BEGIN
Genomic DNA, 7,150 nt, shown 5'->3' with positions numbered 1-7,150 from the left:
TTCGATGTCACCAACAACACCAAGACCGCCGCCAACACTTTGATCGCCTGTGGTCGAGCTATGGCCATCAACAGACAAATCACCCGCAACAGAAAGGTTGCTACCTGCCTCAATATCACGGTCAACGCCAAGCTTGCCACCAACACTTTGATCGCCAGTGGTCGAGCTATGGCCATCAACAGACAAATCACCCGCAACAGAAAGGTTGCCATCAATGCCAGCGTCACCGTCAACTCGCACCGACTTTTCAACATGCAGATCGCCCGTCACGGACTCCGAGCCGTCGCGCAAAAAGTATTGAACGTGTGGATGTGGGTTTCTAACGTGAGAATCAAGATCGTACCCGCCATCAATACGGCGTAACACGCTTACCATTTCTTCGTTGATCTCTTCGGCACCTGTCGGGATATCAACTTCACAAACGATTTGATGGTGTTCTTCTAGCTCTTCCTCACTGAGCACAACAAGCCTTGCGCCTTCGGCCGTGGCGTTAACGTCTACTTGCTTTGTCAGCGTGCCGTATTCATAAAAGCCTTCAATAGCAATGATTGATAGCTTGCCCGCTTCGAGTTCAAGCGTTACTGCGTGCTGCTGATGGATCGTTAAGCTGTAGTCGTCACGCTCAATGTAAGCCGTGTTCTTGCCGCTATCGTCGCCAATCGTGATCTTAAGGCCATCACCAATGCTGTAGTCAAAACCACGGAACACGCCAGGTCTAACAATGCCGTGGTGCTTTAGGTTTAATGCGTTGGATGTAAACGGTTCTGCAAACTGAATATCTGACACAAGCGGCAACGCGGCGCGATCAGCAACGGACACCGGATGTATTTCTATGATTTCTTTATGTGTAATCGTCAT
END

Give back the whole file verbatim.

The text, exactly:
Genomic DNA, 7,150 nt, shown 5'->3' with positions numbered 1-7,150 from the left:
TTCGATGTCACCAACAACACCAAGACCGCCGCCAACACTTTGATCGCCTGTGGTCGAGCTATGGCCATCAACAGACAAATCACCCGCAACAGAAAGGTTGCTACCTGCCTCAATATCACGGTCAACGCCAAGCTTGCCACCAACACTTTGATCGCCAGTGGTCGAGCTATGGCCATCAACAGACAAATCACCCGCAACAGAAAGGTTGCCATCAATGCCAGCGTCACCGTCAACTCGCACCGACTTTTCAACATGCAGATCGCCCGTCACGGACTCCGAGCCGTCGCGCAAAAAGTATTGAACGTGTGGATGTGGGTTTCTAACGTGAGAATCAAGATCGTACCCGCCATCAATACGGCGTAACACGCTTACCATTTCTTCGTTGATCTCTTCGGCACCTGTCGGGATATCAACTTCACAAACGATTTGATGGTGTTCTTCTAGCTCTTCCTCACTGAGCACAACAAGCCTTGCGCCTTCGGCCGTGGCGTTAACGTCTACTTGCTTTGTCAGCGTGCCGTATTCATAAAAGCCTTCAATAGCAATGATTGATAGCTTGCCCGCTTCGAGTTCAAGCGTTACTGCGTGCTGCTGATGGATCGTTAAGCTGTAGTCGTCACGCTCAATGTAAGCCGTGTTCTTGCCGCTATCGTCGCCAATCGTGATCTTAAGGCCATCACCAATGCTGTAGTCAAAACCACGGAACACGCCAGGTCTAACAATGCCGTGGTGCTTTAGGTTTAATGCGTTGGATGTAAACGGTTCTGCAAACTGAATATCTGACACAAGCGGCAACGCGGCGCGATCAGCAACGGACACCGGATGTATTTCTATGATTTCTTTATGTGTAATCGTCAT